Posted in | Nanomaterials | Graphene

Chemists Develop New Protocol to Enhance 2D Material with Carbon Chains

Although hexagonal-boron nitride (h-BN) is known to be tough, researchers at Rice University are making this material easier to get along with.

A flake of functionalized hexagonal-boron nitride created at Rice, as seen under a transmission electron microscope. (Image credit: The Angel Martí Group)

The two-dimensional (2D) h-BN is an insulating material and is also referred to as “white graphene.” It is an excellent conductor of heat—an advantage for composites that depend on it to improve their properties—and is also four times stiffer than steel. These qualities make it hard to modify h-BN.

In addition, its close hexagonal lattice of alternating nitrogen and boron atoms is extremely resistant to change, unlike other 2D materials, including graphene, that can be easily altered—aka functionalized—with other types of elements.

A protocol to improve h-BN with carbon chains has been published by the Rice lab chemist Angel Martí. This process changes the 2D hard h-BN into a material that is more conducive to bonding with polymers or other types of materials in composites but still retains its strength.

The laboratory’s paper, reported in the American Chemical Society’s Journal of Physical Chemistry, indicates that the h-BN material can also be made more dispersible in organic solvents.

Along with his team, Martí altered the Billups-Birch reaction process, which they had effectively utilized to modify boron nitride nanotubes in order to attack the defenses of covalently attached carbons and h-BN.

In 2004, Rice Professor Emeritus of Chemistry Edward Billups improved birch reduction to functionalize carbon nanotubes. Initially discovered in the 1940s, birch reduction frees electrons to adhere to other atoms. In the Rice protocol, Martí and his group were able to regulate the amount of h-BN functionalization by changing the amount of lithium in the reaction.

Since lithium is an alkali metal, it sheds free electrons when integrated with liquefied ammonia. When combined with a carbon source—1-Bromododecane in this case—and h-BN flakes, the reaction creates an alkyl radical, a type of chemical species that reacts with h-BN and forms a bond.

According to Martí, this is the best technique discovered so far to alter h-BN, which is resistant to change even under extreme temperatures.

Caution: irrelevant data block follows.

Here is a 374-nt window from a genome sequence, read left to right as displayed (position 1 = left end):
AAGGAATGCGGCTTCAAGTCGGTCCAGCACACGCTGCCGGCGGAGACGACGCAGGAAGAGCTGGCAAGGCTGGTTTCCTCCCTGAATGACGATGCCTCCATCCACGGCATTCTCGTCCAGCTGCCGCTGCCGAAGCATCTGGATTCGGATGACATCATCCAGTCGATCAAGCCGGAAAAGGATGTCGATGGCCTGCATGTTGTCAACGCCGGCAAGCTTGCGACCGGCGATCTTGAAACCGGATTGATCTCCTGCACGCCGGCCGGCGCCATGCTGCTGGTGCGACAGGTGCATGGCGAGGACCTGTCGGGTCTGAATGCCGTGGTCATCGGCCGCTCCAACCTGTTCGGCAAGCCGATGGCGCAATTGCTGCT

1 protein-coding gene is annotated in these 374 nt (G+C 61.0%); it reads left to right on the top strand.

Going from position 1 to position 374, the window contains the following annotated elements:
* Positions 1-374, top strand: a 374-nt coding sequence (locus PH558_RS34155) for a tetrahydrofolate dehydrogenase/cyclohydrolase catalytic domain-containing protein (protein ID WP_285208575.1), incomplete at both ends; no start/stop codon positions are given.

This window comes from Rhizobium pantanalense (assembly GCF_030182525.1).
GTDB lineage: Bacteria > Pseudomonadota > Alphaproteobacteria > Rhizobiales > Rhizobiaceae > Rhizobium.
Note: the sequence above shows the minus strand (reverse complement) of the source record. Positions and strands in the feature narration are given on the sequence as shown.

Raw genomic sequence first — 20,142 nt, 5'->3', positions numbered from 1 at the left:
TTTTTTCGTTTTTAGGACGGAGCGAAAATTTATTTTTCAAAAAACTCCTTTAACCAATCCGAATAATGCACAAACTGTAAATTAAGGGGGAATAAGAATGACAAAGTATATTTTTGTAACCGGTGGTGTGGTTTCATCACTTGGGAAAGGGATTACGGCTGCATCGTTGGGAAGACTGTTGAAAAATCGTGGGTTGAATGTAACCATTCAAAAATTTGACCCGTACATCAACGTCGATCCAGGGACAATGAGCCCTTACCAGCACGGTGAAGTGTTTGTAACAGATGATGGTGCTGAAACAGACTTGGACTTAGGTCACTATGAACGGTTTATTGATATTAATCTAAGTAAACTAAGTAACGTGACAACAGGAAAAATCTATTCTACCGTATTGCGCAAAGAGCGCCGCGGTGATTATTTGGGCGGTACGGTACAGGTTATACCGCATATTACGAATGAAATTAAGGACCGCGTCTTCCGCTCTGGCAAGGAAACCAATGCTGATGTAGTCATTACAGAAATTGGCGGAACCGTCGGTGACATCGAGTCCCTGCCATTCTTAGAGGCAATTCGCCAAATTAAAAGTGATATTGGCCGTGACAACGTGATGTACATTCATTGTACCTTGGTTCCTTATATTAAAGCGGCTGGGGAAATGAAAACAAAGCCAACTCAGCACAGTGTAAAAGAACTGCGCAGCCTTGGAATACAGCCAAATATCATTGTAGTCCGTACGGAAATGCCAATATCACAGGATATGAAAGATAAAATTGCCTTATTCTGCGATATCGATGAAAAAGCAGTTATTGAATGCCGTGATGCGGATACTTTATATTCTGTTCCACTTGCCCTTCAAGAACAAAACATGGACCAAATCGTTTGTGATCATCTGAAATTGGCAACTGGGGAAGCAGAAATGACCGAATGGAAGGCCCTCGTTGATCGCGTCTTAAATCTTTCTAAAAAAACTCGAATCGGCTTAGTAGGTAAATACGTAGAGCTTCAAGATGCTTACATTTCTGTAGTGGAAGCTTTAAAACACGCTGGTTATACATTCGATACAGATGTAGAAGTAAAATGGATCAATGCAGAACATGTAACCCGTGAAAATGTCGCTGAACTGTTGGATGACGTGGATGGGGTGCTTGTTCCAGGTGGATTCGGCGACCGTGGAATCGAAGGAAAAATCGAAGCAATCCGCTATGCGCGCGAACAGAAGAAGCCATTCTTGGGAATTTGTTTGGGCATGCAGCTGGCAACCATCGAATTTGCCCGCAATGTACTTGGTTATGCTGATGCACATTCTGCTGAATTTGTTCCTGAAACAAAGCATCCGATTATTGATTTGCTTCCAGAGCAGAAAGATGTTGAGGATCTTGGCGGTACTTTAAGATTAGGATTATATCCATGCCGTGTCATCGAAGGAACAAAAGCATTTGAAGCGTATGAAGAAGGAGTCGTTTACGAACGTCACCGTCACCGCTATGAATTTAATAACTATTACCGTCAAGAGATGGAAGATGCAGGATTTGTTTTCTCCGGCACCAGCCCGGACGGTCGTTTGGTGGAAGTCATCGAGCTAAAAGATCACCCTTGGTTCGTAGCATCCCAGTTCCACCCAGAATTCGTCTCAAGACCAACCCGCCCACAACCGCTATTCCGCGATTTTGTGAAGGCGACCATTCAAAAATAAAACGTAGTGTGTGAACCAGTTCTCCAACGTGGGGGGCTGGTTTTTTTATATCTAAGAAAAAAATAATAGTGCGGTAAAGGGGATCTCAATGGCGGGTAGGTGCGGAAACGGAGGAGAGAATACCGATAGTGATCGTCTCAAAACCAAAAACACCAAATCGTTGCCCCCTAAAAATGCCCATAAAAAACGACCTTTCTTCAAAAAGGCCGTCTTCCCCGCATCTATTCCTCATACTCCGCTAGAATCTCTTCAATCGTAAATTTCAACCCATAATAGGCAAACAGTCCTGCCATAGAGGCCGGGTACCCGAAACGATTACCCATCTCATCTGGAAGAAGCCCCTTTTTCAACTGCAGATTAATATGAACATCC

You take a little bit of graphite and put it in a furnace at 800 degrees (Celsius), and it will be gone. You take hexagonal-boron nitride and do the same, and it will still be there smiling at you.

Angel Martí, Chemist and Associate Professor of Chemistry, Bioengineering, and Materials Science and Nanoengineering, Rice University

That gives you an idea of how stable it is, and that’s the problem we wanted to address,” Martí stated. “The material is good for certain applications, but to control its properties for manufacturing, you have to graft different groups onto the surface.”

A 20-to-1 molar ratio of lithium to h-BN improved the process of grafting carbon chains to the edges and surface, he said. Since the base h-BN continues to be stable under extreme temperatures, it can be returned to its perfect state by merely burning off the functional chains.

H-BN is known to be naturally hydrophilic or water-attracting, but the functional carbons render them almost superhydrophobic or water-avoiding—an excellent trait for making protective films, Martí added. However, even when the flakes are improved, they remain conducive to dispersion in non-polar solvents.

Martí informed that his team is investigating other types of molecules that can possibly be grafted onto white graphene.

What about benzene groups? What about ethers? What about groups that will make it compatible with other materials? There’s a lot of interest in making composite materials between h-BN, boron nitride nanotubes and polymers. Ultimately, we’d like to graft different groups onto h-BN and build a library, kind of a toolbox, of functional groups that can be used with these materials.

Angel Martí, Chemist and Associate Professor of Chemistry, Bioengineering, and Materials Science and Nanoengineering, Rice University

The lead author of the paper is Rice alumnus Carlos de los Reyes. Co-authors are Rice undergraduate Katharyn Hernández, graduate students Cecilia Martínez-Jiménez, Cedric Ginestra, and Ashleigh Smith McWilliams, research assistant Kendahl Walz-Mitra and Matteo Pasquali, the A.J. Hartsook Professor of Chemical and Biomolecular Engineering, a professor of materials science and nanoengineering and of chemistry.

Martí is an associate professor of chemistry, of bioengineering and of materials science and nanoengineering.

The study was supported by the National Science Foundation, the Air Force Office of Scientific Research, and the Welch Foundation supported the research.


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